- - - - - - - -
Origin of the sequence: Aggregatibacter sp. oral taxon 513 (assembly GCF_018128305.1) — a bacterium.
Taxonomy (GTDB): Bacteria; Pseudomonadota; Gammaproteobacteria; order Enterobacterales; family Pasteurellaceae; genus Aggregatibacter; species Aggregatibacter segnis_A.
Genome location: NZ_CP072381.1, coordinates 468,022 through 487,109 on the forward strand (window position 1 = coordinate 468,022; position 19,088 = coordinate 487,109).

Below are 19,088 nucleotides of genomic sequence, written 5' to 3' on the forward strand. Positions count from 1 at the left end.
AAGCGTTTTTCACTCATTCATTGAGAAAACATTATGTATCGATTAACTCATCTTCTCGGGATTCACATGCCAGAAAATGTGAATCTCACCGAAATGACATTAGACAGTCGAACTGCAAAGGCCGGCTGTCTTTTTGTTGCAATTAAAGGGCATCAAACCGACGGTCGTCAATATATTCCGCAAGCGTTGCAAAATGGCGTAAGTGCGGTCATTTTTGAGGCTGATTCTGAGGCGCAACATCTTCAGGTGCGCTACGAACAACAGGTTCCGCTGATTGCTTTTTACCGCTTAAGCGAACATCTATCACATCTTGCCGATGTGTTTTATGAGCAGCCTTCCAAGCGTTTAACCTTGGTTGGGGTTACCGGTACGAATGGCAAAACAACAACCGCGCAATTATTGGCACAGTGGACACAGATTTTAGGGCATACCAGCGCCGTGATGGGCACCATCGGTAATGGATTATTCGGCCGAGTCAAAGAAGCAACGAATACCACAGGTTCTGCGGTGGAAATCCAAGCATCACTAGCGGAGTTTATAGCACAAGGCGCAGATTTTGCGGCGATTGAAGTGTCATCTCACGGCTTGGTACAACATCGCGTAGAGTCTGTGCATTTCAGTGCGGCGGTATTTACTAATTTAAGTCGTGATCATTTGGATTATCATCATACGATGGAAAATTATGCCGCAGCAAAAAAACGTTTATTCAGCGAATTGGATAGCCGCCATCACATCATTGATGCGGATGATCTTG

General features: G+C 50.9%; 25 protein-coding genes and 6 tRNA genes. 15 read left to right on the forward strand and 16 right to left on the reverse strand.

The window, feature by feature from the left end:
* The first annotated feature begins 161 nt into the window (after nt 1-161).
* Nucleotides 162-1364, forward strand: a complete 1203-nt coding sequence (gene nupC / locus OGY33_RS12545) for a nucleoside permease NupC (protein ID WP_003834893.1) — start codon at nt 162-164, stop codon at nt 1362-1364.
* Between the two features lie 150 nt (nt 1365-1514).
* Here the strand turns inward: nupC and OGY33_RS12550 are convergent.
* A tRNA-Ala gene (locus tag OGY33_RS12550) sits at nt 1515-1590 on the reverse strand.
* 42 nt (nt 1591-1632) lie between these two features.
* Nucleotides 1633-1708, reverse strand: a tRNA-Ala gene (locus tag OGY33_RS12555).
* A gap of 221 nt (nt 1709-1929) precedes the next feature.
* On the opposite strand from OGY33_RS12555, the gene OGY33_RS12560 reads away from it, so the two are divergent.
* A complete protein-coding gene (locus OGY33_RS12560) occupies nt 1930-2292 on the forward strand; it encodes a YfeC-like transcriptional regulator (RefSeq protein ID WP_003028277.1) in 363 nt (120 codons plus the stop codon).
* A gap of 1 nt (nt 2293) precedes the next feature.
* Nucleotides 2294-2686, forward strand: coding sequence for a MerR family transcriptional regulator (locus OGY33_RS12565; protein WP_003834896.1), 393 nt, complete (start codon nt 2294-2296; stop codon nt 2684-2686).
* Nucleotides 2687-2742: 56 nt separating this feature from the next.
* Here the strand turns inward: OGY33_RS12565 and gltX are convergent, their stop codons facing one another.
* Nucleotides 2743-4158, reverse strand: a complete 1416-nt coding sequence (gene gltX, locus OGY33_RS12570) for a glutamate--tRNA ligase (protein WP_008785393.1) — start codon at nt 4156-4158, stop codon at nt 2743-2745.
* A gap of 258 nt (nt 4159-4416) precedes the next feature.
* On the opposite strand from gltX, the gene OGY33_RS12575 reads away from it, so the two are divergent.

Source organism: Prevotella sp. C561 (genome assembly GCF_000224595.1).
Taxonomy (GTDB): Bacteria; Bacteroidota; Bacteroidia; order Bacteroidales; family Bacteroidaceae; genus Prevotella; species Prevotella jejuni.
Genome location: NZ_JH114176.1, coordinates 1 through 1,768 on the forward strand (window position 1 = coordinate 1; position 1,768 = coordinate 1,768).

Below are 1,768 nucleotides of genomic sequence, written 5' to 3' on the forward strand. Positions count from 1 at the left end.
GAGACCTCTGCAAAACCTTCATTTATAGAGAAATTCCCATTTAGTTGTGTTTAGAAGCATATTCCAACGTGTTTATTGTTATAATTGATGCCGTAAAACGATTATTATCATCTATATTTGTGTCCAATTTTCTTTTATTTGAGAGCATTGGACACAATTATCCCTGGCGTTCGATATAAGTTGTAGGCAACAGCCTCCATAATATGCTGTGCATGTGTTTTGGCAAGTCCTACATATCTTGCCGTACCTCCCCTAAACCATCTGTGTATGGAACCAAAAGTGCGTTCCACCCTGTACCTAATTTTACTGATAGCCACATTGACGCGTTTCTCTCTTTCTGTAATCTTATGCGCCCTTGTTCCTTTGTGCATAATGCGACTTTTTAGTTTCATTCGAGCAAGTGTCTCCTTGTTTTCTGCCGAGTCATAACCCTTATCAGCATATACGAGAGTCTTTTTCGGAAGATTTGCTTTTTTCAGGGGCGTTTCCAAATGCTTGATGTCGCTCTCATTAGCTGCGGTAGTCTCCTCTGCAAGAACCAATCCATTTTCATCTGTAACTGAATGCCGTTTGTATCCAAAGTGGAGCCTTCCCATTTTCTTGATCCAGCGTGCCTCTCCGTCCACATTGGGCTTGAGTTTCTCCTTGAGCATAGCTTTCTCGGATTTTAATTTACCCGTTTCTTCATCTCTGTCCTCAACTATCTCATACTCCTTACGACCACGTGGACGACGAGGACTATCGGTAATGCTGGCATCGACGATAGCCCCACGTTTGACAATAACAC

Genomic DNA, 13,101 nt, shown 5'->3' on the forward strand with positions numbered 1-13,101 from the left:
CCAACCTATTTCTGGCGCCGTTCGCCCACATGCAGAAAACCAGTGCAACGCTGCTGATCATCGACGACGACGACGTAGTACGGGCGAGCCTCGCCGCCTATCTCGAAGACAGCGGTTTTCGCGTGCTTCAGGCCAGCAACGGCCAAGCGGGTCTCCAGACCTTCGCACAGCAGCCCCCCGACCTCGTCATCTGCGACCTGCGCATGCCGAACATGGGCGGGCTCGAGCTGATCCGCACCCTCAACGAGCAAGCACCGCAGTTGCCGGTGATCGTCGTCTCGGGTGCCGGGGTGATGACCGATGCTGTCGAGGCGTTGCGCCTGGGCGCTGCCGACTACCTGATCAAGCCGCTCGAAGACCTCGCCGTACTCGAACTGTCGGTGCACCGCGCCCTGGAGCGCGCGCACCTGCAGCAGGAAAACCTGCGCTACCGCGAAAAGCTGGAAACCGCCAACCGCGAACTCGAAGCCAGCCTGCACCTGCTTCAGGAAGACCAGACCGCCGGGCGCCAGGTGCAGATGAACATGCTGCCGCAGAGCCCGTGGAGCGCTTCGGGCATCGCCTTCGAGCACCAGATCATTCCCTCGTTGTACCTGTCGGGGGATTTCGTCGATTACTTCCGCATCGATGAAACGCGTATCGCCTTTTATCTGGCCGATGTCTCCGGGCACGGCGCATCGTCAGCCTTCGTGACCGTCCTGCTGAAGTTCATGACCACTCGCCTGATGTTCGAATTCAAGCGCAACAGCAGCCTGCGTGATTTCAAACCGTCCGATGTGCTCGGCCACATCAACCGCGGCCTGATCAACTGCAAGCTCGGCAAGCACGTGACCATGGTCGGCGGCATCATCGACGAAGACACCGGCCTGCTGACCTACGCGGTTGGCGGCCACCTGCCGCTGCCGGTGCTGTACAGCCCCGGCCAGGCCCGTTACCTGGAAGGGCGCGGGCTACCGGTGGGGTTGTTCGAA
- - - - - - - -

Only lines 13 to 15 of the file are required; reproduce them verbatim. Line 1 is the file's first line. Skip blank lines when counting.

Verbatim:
* 42 nt (nt 1591-1632) lie between these two features.
* Nucleotides 1633-1708, reverse strand: a tRNA-Ala gene (locus tag OGY33_RS12555).
* A gap of 221 nt (nt 1709-1929) precedes the next feature.